Cross-sectional analyses of the samples were carried out with electron backscatter diffraction (EBSD) and TEM. EBSD mapping was carried out on the field emission (FE)-SEM (MIRA II; TESCAN, Czech) equipped with a TSL-OIM system (EDAX, USA) in which the specimens were prepared by final polishing in the colloidal silica suspensions for a period of two hours. The EBSD measurements were carried out with a step size of 0.2 μm and exposure speed of 120.5 frames/s. Data with a confidence index value of <0.2 were “cleaned up” by using the supported OIM analysis program (EDAX).

TEM analysis was performed on a JEOL JEM-2100F (JEOL) microscope, operating at 200 keV. Cross-sectional TEM (X-TEM) specimens were also prepared with the use of a modified method by optimizing the parameters of jet-polishing. After face-to-face bonding, the specimens were jet polished until the appearance of the hole near the interface. In some cases, ion milling was used for final thinning (to obtain an even larger thin area) of the specimen. The methods mentioned here for preparation of the plan-view and cross-sectional are found to be very efficient, and possibly have larger thin area than the traditional process. Simulation and precise analyses of the selected area diffraction pattern (SADP) were carried out by utilizing CaRine Crystallography (of which the models were built based on the XRD results on the lattice parameters) and Gatan Digital Microscopy (Gatan, USA) and Image-Pro Plus software (Media Cybernetics, USA).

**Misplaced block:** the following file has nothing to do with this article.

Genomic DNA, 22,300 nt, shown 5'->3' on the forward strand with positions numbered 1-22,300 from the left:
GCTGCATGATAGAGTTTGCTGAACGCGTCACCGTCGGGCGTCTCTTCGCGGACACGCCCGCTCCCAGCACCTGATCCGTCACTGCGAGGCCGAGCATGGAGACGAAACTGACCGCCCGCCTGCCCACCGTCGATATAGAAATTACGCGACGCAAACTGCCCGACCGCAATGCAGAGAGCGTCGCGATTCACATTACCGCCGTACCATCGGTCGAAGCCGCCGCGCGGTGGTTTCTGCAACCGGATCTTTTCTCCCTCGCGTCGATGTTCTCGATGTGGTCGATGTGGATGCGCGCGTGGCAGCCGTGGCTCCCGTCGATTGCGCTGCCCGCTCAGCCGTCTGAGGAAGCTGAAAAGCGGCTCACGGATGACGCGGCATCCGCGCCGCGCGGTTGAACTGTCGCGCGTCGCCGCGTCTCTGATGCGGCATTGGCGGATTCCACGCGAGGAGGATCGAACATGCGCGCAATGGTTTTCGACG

Surface Analysis

SEM analysis

Fig. 1 shows surface SEM images of the unpeened and shot peened specimens. Fig. 1A shows a surface with some scratches introduced by mechanical polishing. After peening (Fig. 1B) the surface cracks and pores are gone. Many micro-dimples were formed on the ABSP and USP treated specimens (Fig. 1B?D). However, racetrack like pattern with tread marks appeared on the surface after fabrication (Fig. 1D and in the set), which may improve the tribological performance (Amanov et al., 2012).